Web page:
As a whole, all of the talk about the elements of different types of practicing relates to the class, especially looking at the book Endurance. Because the men in Skackleton’s crew were constantly faced with drawbacks and walls such as not having enough water, having to abandon their ship, camping out in freezing cold temperatures, etc. that made them feel like they couldn’t go any further or that they could never improve what they were doing, they had to reassess and find a new way to deal with it. We see in the experiment with Steve, when he was unable to correctly recite a string of numbers, he had to pinpoint exactly where and why a problem occurred, and change the way that he was grouping the numbers together in order to have a better outcome. Drawbacks are going to happen, but the most important thing to do is not quit.

    Peak has the ability to help people understand a large amount of real world problems and struggles that individuals face on a daily basis. In the section titled “Adaptability”, a topic that was spoken about was eyesight. When an individual gets older, most of the time they experience presbyopia which is also known as farsightedness. In addition, there is difficulty with seeing contrast. The book stated that researchers took participants into their lab about three times a week for three months for training sessions. In these training sessions, they were told to locate a small picture in a visual that did not have a lot of contrast. After the training, it was shown that these participants were able to read 60% smaller letters and had a better time with contrast. Some people didn’t have to use their reading glasses as much anymore. Sight is an extremely important sense. Since most people as they age, or younger individuals have some problems with their eyesight, understanding how this practice and training works could help numerous people be able to improve what they thought was gone. Not only could they have the satisfaction of having better eyesight, they could also save a lot of money by not having to purchase glasses or contacts.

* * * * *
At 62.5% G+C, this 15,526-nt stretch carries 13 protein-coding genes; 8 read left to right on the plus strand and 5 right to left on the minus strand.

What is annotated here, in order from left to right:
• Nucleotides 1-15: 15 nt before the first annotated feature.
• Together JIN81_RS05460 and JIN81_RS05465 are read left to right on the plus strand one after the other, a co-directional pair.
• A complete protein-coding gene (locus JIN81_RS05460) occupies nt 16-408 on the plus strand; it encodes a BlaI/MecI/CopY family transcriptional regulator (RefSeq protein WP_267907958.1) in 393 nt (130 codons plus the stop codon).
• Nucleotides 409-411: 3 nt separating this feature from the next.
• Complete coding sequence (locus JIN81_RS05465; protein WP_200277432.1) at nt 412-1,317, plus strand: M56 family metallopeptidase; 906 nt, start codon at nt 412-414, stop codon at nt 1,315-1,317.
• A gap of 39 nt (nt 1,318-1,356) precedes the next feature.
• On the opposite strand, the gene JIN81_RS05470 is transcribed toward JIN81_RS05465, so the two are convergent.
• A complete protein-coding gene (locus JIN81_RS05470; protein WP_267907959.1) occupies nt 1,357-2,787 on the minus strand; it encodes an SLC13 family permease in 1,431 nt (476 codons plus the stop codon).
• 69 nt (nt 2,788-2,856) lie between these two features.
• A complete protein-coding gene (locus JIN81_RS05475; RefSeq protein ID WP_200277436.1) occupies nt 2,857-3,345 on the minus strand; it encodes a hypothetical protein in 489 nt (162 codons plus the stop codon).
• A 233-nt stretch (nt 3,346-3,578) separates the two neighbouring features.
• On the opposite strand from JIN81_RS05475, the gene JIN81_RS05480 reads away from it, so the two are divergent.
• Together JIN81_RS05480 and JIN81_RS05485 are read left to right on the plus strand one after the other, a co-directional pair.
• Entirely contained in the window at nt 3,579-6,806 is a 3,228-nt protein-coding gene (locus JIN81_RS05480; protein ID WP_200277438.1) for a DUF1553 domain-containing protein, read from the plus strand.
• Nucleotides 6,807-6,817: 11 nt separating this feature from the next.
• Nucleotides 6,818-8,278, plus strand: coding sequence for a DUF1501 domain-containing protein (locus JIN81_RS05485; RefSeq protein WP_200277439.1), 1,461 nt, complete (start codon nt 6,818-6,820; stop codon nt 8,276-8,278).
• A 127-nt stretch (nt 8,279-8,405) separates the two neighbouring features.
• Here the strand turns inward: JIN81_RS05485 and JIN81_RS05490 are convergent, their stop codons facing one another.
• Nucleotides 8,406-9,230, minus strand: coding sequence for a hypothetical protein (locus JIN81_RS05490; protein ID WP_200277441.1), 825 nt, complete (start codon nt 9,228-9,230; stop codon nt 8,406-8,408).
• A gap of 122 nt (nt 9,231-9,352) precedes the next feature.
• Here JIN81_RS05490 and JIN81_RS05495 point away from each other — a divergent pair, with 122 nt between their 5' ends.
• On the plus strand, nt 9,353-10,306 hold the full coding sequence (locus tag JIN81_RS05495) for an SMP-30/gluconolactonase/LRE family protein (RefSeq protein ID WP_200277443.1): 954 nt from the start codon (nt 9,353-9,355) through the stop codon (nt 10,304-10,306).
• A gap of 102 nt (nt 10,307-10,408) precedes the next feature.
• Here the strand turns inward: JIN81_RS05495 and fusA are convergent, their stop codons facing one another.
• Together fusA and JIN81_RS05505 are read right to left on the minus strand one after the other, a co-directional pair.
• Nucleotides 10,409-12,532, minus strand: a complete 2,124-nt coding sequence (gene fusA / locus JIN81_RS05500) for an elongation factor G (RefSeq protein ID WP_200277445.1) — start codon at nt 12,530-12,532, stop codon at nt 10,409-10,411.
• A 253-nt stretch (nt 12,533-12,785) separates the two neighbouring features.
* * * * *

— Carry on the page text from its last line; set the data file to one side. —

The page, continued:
Overall, I believe that if you want to improve any skill or aspect in your life, Peak is definitely a novel for you to read. It is full of wonderful, credible information that completely amazed me with every page. It was definitely worth the read and it is truly inspiring how with the right kind of practice, anyone can achieve whatever goal they set out to accomplish.

This video clip from 60 Minutes focuses on an extremely intelligent young man named Jack Andraka who is known as a scientist and prodigy. It is interesting to see that from a very young age, his parents allowed him and his brother to experiment scientifically however they wanted. After reading Peak I am intrigued to know how he practiced the material to get where he is today.

No comments:

Post a Comment